This is what Moshe is driving at by using the word Aishdat. Bnai Yisrael know by now that Moshe is leaving and Yehoshua is taking over. "I'm moving on; Yehoshua will be with you - yet the Torah that God gave to us will always be with you".
Rav Hirsch tellsu s that Dat is "the cosmic conception of the Torah" and Aish is "the power which gives movement...the dark invisible fire by which the eternal God-given laws of nature in all his creations". This is very similar to the Rambam's philosophy - that part of God's existence is the primordial mover, which provides the locomotion for the universe to function.
Moshe here is telling us that the best way we can understand the essence of God is through fire - not in the Zoroastrian sense - but through Aishdat. Moshe makes it very clear in combining these two words that we are not to separate these ideas, that they are intrinsically intertwined and that the best way to gain the true understanding of God is through the Torah.
Thursday, October 12, 2006
OTTAWA, Canada (Reuters) -- Canadian troops fighting Taliban militants in Afghanistan have stumbled across an unexpected and potent enemy -- almost impenetrable forests of marijuana plants 10 feet tall.
General Rick Hillier, chief of the Canadian defense staff, said Thursday that Taliban fighters were using the forests as cover. In response, the crew of at least one armored car had camouflaged their vehicle with marijuana.
"The challenge is that marijuana plants absorb energy, heat very readily. It's very difficult to penetrate with thermal devices. ... And as a result you really have to be careful that the Taliban don't dodge in and out of those marijuana forests," he said in a speech in Ottawa, Canada.
"We tried burning them with white phosphorous -- it didn't work. We tried burning them with diesel -- it didn't work. The plants are so full of water right now ... that we simply couldn't burn them," he said.
Even successful incineration had its drawbacks.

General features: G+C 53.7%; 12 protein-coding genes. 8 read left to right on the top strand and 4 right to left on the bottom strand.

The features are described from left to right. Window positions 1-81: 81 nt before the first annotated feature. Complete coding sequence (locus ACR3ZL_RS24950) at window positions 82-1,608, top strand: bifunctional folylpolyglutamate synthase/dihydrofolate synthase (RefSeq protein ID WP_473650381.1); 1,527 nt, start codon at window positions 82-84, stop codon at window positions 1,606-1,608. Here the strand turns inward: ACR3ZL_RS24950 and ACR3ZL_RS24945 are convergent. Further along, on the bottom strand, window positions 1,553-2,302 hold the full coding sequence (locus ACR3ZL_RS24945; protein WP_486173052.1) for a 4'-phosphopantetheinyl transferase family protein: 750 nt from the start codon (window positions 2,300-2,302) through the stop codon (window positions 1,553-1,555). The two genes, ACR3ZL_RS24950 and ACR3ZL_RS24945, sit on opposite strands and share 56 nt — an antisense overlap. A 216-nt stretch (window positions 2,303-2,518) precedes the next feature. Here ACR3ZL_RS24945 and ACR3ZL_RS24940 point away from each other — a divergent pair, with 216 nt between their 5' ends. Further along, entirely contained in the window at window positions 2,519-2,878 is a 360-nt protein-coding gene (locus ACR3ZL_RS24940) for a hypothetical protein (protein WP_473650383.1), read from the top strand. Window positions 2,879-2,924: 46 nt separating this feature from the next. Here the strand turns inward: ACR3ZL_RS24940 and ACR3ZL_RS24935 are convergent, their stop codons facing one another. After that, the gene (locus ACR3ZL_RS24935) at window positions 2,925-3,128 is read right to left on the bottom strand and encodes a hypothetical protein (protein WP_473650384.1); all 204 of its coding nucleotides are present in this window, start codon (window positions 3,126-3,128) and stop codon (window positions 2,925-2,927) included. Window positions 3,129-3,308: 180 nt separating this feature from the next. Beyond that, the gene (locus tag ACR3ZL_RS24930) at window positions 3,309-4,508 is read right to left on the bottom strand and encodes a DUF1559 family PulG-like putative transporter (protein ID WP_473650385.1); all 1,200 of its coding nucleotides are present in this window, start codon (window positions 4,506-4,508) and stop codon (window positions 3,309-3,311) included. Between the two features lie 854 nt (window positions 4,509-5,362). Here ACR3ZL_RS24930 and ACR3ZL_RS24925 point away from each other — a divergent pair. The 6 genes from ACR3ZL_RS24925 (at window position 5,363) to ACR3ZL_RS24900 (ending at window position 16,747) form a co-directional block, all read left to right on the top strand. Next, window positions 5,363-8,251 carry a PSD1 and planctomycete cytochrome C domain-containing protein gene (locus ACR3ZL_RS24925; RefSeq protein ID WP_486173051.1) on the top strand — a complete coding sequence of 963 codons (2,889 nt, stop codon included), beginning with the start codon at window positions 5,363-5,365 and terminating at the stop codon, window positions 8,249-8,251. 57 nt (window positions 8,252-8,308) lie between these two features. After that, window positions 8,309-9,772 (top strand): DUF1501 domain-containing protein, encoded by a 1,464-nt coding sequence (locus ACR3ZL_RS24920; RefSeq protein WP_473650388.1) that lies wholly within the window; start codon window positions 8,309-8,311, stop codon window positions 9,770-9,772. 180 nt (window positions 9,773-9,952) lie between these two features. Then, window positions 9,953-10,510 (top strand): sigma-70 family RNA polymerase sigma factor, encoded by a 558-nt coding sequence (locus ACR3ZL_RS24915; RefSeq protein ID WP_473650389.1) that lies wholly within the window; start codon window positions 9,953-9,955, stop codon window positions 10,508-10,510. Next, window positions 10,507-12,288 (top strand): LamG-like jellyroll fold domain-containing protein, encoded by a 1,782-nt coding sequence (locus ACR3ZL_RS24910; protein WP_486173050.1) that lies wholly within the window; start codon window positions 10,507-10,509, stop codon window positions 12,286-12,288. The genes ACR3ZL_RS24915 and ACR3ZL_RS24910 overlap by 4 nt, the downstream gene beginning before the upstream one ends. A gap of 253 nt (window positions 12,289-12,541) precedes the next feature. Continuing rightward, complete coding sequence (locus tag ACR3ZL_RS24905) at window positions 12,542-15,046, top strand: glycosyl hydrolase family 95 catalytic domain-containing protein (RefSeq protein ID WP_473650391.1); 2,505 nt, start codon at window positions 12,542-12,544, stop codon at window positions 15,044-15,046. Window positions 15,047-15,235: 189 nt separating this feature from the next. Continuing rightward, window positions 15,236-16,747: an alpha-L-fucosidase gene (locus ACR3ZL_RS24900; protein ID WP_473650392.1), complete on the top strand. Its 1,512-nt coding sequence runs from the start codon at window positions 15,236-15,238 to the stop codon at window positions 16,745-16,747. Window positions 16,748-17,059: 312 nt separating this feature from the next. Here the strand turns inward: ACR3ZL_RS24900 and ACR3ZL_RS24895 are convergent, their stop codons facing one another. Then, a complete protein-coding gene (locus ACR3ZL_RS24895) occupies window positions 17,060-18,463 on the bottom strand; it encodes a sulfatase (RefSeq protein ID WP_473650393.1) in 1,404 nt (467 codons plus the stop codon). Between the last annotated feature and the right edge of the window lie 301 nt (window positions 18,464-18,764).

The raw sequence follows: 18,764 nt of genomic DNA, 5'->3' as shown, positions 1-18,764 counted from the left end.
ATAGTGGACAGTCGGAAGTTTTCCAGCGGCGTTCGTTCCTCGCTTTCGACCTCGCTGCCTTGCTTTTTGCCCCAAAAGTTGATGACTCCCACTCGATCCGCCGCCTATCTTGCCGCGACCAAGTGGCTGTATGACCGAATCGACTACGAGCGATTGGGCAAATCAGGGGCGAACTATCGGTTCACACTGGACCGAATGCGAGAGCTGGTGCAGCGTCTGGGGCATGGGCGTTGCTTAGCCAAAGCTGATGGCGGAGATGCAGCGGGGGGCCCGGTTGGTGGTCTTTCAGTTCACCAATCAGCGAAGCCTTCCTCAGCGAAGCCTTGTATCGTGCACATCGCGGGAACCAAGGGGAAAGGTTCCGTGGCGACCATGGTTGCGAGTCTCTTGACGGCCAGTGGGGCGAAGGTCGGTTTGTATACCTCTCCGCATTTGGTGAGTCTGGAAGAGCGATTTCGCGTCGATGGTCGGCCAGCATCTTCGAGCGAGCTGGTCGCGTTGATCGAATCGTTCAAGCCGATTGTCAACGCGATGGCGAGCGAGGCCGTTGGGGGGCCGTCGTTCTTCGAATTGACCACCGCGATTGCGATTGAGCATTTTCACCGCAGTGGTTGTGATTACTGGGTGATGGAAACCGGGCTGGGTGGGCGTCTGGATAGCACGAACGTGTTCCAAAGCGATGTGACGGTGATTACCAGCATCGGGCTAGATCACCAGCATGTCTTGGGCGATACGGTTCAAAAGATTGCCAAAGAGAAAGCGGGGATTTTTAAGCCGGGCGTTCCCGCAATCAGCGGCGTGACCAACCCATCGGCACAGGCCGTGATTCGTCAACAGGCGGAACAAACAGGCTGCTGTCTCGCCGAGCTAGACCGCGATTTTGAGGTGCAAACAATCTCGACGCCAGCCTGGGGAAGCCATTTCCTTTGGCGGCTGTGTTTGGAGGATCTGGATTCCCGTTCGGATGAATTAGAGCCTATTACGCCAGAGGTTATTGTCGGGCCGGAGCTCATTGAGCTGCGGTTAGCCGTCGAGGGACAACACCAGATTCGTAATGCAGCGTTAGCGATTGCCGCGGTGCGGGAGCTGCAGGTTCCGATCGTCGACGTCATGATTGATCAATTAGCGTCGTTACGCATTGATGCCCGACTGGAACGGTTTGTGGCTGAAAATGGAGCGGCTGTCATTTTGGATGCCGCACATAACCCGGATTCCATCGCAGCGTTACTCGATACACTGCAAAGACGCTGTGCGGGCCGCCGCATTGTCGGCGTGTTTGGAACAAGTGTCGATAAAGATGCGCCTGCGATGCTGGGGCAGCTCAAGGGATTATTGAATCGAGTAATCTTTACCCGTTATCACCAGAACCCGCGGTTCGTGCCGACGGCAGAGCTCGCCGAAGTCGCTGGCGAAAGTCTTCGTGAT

"A couple of brown plants on the edges of some of those [forests] did catch on fire. But a section of soldiers that was downwind from that had some ill effects and decided that was probably not the right course of action," Hiller said dryly.
One soldier told him later: "Sir, three years ago before I joined the army, I never thought I'd say 'That damn marijuana'."
Tuesday, October 10, 2006
Rabbeinu Bachya in his commentary on this pasuk (33:1) notes the uniqueness of the phrase and that what should have been written was Eved HaShem, but since Moshe is clearly an Eved Hashem everything's okay. But that doesn't really answer his own question. Why use Ish Elokim? Are we just supposed to, as I think Rabbeinu Bachya believes, say 'Oh, Moshe was the greatest Eved HaShem'? That doesn't sit well with me - there's more to this statement than that.
To get at the answer we need to look at the differences between Ish Elokim and Eved HaShem. The first difference between them - is Ish vs. Eved. This one is obvious - man vs. servant. A servant knows his place; an Eved is someone who serves his master at the pleasure of the master. Halachically an Eved Ivri is someone repaying a debt to the master - since Eved HaShem is usually the greatest title that can be placed upon a person - it's quite interesting what that shows regarding the relationship that we are supposed to strive for with God.
But why not Eved Elokim? And Ish is a person, with free will, with the choice to be wherever he wants. This status is completely different than an Eved.
Secondly, there is a big difference between Elokim and HaShem. There are many interpretations on the usage of Elokim and HaShem basically the latter being the suppreme, real, and unknowable aspect of God. When we are Ovdei HaShem we are servants to the unknown, we serve God because that's what God wants of us. When Moshe is called an Ish Elokim he is not serving God like this - he is, as Rav Hirsch (p.663) puts it, "an organ of God".
At the end of the Torah, God calls the ultimate Eved HaShem an Ish Elokim, as tribute to a life well lived. Even with the negative parts of Moshe's life, God is declaring that through all of it Moshe was the organ that allowed B'nai Yisrael to get where it is today.